Monday, 09 July 2007

Schools - Is There Hope?

Schools come with a reputation - either it is a school to which you would like to send your child or it isn't - its that simple! The reality is that many school in South Africa find themselves understaffed, battling dwindling resources, trying to maintain aging facilities and struggling to keep up staff morale in light of poor state salaries and increasing class sizes.

It is not all doom and gloom however. Throughout our country schools in various socio-economic settings are making a difference. Learners are receiving good education, educators are going the extra mile and true holistic education is happening.

So what then differentiates the really good schools from the mediocre ones? What is the "x-factor" that makes the difference between a great school in a rural setting and one which is falling apart?

I believe that the difference lies with the person responsible for the school - the headmaster/headmistress. The key is leadership. In 2001 the Sunday Times reported on a school in a remote area of the Eastern Cape, Sandi Senior Secondary School, which improved its matric pass rate from 4% to 93% in just three years! At that time the school did not have electricity, telephones or running water and could only be reached by travelling 40km on a rough gravel road. A young headmaster, 24 years old at the time, Bongi Penyana, began to make some significant changes in the school which brought about this change. He personally recruited 75% of the school's teachers. He encouraged his learners to take subjects at higher-grade level and instilled a love of teaching into his staff. So much so that his team of educators go way beyond expectation to build into the lives of the learner - they come in during the holidays to give extra-lessons, they give their pupils English newspapers to help develop language skills, they take their learners to the doctor when needed and some even bring in chairs from their homes for their classrooms.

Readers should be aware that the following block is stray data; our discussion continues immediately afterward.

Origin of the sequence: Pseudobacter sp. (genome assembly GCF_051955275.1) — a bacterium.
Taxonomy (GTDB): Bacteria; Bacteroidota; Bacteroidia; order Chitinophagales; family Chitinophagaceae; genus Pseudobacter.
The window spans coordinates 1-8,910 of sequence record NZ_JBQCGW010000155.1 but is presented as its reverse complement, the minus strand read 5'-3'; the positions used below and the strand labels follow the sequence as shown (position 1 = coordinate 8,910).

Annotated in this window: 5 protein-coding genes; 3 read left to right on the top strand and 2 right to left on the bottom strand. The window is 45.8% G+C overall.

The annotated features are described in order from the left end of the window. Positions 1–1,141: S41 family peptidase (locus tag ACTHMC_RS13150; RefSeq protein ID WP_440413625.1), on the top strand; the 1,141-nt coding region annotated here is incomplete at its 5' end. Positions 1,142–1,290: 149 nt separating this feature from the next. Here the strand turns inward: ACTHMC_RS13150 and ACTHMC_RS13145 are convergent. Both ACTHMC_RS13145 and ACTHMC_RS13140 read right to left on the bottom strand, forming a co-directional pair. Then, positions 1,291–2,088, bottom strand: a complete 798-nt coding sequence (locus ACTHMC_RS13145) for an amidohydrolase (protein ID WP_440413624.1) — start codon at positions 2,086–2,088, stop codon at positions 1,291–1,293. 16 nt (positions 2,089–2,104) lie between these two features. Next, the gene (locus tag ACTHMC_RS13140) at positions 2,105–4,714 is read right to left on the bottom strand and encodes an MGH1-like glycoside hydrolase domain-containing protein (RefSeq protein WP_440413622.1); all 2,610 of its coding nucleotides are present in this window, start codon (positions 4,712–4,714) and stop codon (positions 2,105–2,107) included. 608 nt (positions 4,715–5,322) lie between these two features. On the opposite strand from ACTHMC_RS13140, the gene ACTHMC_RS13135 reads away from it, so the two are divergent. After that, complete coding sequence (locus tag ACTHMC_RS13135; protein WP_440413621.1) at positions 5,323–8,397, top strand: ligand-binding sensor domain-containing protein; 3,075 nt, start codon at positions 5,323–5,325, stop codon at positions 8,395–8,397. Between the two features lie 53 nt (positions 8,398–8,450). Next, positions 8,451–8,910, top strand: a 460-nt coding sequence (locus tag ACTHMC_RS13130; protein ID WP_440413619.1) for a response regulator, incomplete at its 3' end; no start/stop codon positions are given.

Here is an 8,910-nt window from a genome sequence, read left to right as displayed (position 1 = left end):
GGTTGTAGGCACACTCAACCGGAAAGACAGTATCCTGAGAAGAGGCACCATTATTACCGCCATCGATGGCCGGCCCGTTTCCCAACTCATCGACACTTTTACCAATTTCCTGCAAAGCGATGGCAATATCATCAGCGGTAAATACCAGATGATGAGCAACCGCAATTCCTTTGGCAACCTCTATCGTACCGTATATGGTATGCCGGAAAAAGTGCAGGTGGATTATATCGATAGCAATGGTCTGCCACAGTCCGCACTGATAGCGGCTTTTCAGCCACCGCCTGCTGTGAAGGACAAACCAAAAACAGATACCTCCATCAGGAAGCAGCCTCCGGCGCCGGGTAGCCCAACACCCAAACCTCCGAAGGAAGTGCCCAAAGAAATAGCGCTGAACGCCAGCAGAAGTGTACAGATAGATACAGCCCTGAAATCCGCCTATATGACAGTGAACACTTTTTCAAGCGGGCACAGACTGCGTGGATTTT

If it can happen at Sandi Secondary, why not everywhere else? I truly believe to my core that the key lies with the person at the helm.

This view is shared by the previous headmaster of Westerford High and Queens Park High - both in Cape Town. Alan Clarke spent 16 years as headmaster at both these schools and has just written a book entitled "The Handbook of School Management". In this book he makes the point that schools need to be places where the learners feel they want to be. He also makes the point that large class size should not be as big a stumbling block as some would like it to be. He calls on the government to ensure that adequate help is given to those school heads who have given up hope and who have allowed their schools to degenerate. Read an extract here - "Words Of Wisdom"

For those who sit on the sidelines and criticise the education ministry and the local school, here is a challenge - get out there and visit your local school's head - offer practical support where you can, mobilise community support and be part of the solution!

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